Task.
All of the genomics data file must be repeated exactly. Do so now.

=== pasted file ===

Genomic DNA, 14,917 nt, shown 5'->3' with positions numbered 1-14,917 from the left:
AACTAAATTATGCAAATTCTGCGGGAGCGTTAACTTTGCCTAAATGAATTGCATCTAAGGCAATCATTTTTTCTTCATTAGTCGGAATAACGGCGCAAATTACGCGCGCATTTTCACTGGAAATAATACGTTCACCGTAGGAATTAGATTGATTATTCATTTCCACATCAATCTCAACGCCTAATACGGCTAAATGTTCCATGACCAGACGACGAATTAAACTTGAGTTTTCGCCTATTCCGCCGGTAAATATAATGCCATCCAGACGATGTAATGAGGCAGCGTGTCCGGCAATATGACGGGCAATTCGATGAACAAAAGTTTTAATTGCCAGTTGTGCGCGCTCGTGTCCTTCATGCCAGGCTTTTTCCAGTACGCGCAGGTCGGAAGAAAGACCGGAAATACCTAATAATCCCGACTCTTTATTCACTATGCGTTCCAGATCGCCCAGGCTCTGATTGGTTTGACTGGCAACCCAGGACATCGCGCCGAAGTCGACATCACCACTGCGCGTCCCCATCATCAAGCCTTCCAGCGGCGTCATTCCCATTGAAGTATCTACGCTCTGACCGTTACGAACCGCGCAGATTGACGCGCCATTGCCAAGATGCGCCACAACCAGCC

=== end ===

Genomic DNA, 14,917 nt, shown 5'->3' with positions numbered 1-14,917 from the left:
AACTAAATTATGCAAATTCTGCGGGAGCGTTAACTTTGCCTAAATGAATTGCATCTAAGGCAATCATTTTTTCTTCATTAGTCGGAATAACGGCGCAAATTACGCGCGCATTTTCACTGGAAATAATACGTTCACCGTAGGAATTAGATTGATTATTCATTTCCACATCAATCTCAACGCCTAATACGGCTAAATGTTCCATGACCAGACGACGAATTAAACTTGAGTTTTCGCCTATTCCGCCGGTAAATATAATGCCATCCAGACGATGTAATGAGGCAGCGTGTCCGGCAATATGACGGGCAATTCGATGAACAAAAGTTTTAATTGCCAGTTGTGCGCGCTCGTGTCCTTCATGCCAGGCTTTTTCCAGTACGCGCAGGTCGGAAGAAAGACCGGAAATACCTAATAATCCCGACTCTTTATTCACTATGCGTTCCAGATCGCCCAGGCTCTGATTGGTTTGACTGGCAACCCAGGACATCGCGCCGAAGTCGACATCACCACTGCGCGTCCCCATCATCAAGCCTTCCAGCGGCGTCATTCCCATTGAAGTATCTACGCTCTGACCGTTACGAACCGCGCAGATTGACGCGCCATTGCCAAGATGCGCCACAACCAGCC